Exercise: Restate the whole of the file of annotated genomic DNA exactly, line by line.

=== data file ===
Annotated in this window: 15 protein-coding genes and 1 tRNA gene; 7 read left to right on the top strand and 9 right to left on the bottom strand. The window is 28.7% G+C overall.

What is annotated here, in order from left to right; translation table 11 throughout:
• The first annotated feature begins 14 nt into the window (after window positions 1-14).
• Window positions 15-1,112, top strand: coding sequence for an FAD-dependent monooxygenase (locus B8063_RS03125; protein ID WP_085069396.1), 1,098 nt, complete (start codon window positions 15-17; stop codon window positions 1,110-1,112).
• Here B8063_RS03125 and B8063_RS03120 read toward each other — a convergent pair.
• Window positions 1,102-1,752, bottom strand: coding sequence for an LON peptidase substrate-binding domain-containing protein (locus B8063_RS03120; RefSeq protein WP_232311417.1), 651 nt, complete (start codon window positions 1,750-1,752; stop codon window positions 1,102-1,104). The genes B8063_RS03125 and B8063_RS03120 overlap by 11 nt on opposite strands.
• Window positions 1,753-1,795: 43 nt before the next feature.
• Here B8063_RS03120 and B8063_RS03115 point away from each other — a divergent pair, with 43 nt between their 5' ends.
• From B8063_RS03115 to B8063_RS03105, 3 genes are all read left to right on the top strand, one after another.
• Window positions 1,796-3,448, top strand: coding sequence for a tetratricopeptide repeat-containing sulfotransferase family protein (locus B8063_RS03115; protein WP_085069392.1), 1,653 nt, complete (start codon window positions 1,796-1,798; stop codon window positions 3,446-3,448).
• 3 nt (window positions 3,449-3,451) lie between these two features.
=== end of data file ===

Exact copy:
Annotated in this window: 15 protein-coding genes and 1 tRNA gene; 7 read left to right on the top strand and 9 right to left on the bottom strand. The window is 28.7% G+C overall.

What is annotated here, in order from left to right; translation table 11 throughout:
• The first annotated feature begins 14 nt into the window (after window positions 1-14).
• Window positions 15-1,112, top strand: coding sequence for an FAD-dependent monooxygenase (locus B8063_RS03125; protein ID WP_085069396.1), 1,098 nt, complete (start codon window positions 15-17; stop codon window positions 1,110-1,112).
• Here B8063_RS03125 and B8063_RS03120 read toward each other — a convergent pair.
• Window positions 1,102-1,752, bottom strand: coding sequence for an LON peptidase substrate-binding domain-containing protein (locus B8063_RS03120; RefSeq protein WP_232311417.1), 651 nt, complete (start codon window positions 1,750-1,752; stop codon window positions 1,102-1,104). The genes B8063_RS03125 and B8063_RS03120 overlap by 11 nt on opposite strands.
• Window positions 1,753-1,795: 43 nt before the next feature.
• Here B8063_RS03120 and B8063_RS03115 point away from each other — a divergent pair, with 43 nt between their 5' ends.
• From B8063_RS03115 to B8063_RS03105, 3 genes are all read left to right on the top strand, one after another.
• Window positions 1,796-3,448, top strand: coding sequence for a tetratricopeptide repeat-containing sulfotransferase family protein (locus B8063_RS03115; protein WP_085069392.1), 1,653 nt, complete (start codon window positions 1,796-1,798; stop codon window positions 3,446-3,448).
• 3 nt (window positions 3,449-3,451) lie between these two features.